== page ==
Working with Whistleblowers on Oversight and Investigations

Whistleblowers are vital information sources for congressional investigations, and they often risk major injury for coming forward: career implosion, retaliation, doxxing, online harassment, and worse. Learn how to work more safely and effectively with whistleblowers to advance your oversight efforts.


Oct 22, 2021 12:00 PM - 1:00 PM


  • Shanna Devine, Director, Office of the Whistleblower Ombuds,U.S. House of Representatives. Ms. Devine is responsible for advising the House community on best practices for working with whistleblowers from the public and private sectors. She has over a decade of experience working in partnership with whistleblowers and Congress. She began her career with the Government Accountability Project, a whistleblower protection and advocacy organization, where she served as Legislative Director and Investigator until 2016. Most recently, Ms. Devine advocated for whistleblower and other occupational rights for the public-interest organization Public Citizen. Throughout her career, Ms. Devine has worked with Congress to strengthen whistleblower protections and communications. She has led campaigns for passage of landmark whistleblower laws, including Congress’ unanimous passage of the Whistleblower Protection Enhancement Act of 2012. She has extensive experience conducting trainings on best practices for working with whistleblowers, and in 2015 and 2016 she played a strategic role in the establishment of the bipartisan Senate and House Whistleblower Protection Caucuses. Since 2008, Ms. Devine has advised whistleblowers within the public and private sector on how to safely and constructively work with Congress.
  • Rebecca Jones, Deputy Director, Office of the Whistleblower Ombuds, U.S. House of Representatives. Ms. Jones works with the Director to assist House offices in establishing best practice whistleblower intake systems, to provide trainings to House offices on how to safely work with whistleblowers, and to analyze and provide legal overview of relevant whistleblower laws. She became passionate about the importance of whistleblowers over a decade ago while working at the Government Accountability Project, a leading nonprofit whistleblower protection law firm. This passion for whistleblowers and the critical role they play was one of the core reasons why she chose a career in law. Most recently, she advocated for best practice whistleblower protections while working as a Policy Counsel at the Project On Government Oversight, a nonprofit organization focused on good government reforms. Ms. Jones has extensive experience working directly with whistleblowers, particularly in helping individuals understand their legal rights and outlets for making protected disclosures such as how to work with Congressional offices. Throughout her career she has taught individuals and groups about whistleblower protections and the inherent value of one voice speaking out against wrongdoing.
    Ms. Jones has testified before Congress about the importance of protecting whistleblowers at the Department of Veterans Affairs and had the privilege of co-authoring Caught Between Conscience and Career, a guidebook to help whistleblowers safely disclose waste, fraud, and abuse in the federal government. She is licensed to practice law in the state of Maryland.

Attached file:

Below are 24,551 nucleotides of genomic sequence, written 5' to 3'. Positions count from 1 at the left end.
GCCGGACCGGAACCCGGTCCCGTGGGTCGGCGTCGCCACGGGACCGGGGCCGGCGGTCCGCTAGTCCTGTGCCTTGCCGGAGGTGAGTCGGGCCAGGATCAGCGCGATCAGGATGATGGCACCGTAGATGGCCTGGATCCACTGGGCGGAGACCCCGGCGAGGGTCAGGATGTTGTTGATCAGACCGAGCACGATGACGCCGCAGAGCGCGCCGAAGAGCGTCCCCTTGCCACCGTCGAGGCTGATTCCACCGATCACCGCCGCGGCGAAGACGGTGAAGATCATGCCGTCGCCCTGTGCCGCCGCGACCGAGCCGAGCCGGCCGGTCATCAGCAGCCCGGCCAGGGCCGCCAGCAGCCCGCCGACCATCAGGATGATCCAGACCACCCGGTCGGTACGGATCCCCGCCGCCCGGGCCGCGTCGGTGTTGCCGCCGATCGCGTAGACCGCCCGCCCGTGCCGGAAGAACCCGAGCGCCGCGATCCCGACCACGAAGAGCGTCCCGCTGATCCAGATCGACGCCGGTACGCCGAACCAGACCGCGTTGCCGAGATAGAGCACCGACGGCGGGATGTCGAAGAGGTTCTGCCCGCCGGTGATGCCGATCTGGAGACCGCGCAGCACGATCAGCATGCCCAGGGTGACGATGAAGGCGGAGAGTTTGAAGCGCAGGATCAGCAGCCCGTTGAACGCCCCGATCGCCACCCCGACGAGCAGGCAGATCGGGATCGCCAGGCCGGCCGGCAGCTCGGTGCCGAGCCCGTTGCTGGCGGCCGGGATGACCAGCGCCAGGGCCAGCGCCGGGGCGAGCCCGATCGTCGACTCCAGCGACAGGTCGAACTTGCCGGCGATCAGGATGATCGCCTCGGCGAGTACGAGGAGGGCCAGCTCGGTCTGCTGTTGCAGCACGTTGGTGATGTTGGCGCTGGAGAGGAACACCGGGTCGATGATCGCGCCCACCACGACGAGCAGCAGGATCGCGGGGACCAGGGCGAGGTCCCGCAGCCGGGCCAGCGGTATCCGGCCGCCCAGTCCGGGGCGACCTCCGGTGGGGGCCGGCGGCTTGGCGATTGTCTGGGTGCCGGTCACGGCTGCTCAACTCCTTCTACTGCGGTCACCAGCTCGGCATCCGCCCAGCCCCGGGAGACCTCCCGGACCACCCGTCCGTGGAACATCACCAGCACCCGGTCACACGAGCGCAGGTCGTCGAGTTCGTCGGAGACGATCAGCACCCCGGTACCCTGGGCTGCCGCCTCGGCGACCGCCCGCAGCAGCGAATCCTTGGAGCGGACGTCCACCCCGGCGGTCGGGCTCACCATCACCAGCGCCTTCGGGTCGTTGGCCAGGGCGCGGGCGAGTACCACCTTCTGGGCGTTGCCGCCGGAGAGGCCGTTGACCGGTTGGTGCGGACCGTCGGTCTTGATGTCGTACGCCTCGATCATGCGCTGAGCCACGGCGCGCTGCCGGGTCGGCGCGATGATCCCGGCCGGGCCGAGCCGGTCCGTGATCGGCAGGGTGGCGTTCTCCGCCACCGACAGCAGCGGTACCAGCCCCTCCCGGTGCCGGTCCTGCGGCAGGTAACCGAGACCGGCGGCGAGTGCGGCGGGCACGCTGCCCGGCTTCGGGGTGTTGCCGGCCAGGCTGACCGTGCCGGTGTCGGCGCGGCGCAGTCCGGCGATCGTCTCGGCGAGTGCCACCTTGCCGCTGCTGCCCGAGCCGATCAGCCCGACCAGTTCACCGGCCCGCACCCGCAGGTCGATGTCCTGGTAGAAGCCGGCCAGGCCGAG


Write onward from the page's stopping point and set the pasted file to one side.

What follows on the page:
• John Whitty, Deputy Director of Operations, Office of the Whistleblower Ombuds, U.S. House of Representatives. Mr. Whitty works with the Director to assist House offices in establishing best practices for working with whistleblowers, as well as managing the office’s financial and administrative responsibilities. His most recent prior experience was direct representation of whistleblower clients, including advocacy and litigation, to help them expose and correct violations of the public trust while defending them from retaliation. His practice involved appellate work before the Federal Circuit Court of Appeals and litigation before the Merit Systems Protection Board, the Office of Special Counsel, federal district court, and OSHA. Also, his practice included advocacy with key stakeholders, such as Congress and the media, to help the whistleblowers make a difference. John’s passion for supporting whistleblowers began during his 36 years with the Department of Defense, in uniform and as a civilian. The last 20 years of Mr. Whitty's civilian career with the DOD was as a network design engineer, focusing on network security architecture and systems engineering. Mr. Whitty is licensed to practice law in the state of Maryland and the District of Columbia.
  • Heriberto Arambula, Outreach and Engagement Fellow, Office of the Whistleblower Ombuds, U.S. House of Representatives. Mr. Arambula supports the Office in developing and expanding strategic outreach to bolster and track the Office’s visibility and help grow its reach. He is a Pat Tillman Scholar and a military veteran with 11 years of service in the U.S. Army and U.S. Coast Guard. He enlisted as an infantryman in the U.S. Army after watching the tragic events of 9/11. In April of 2004, while patrolling the streets of Sadr City, Baghdad, his unit was ambushed. The ensuing battle took the lives of eight men and resulted in more than 70 wounded. The forty-eight-hour firefight was depicted in Martha Raddatz’s The Long Road Home. During his tenure in the U.S. Coast Guard, he continued his service as a Maritime Enforcement Specialist, where he was deployed to Guantanamo Bay, Cuba. Mr. Arambula received the Outstanding Law Enforcement Officer of the Year Award in 2015 from the United States Attorney’s Office for the Southern District of Florida.

The session was moderated by Tim Stretton, Director of POGO's Congressional Oversight Initiative.

Training Resources: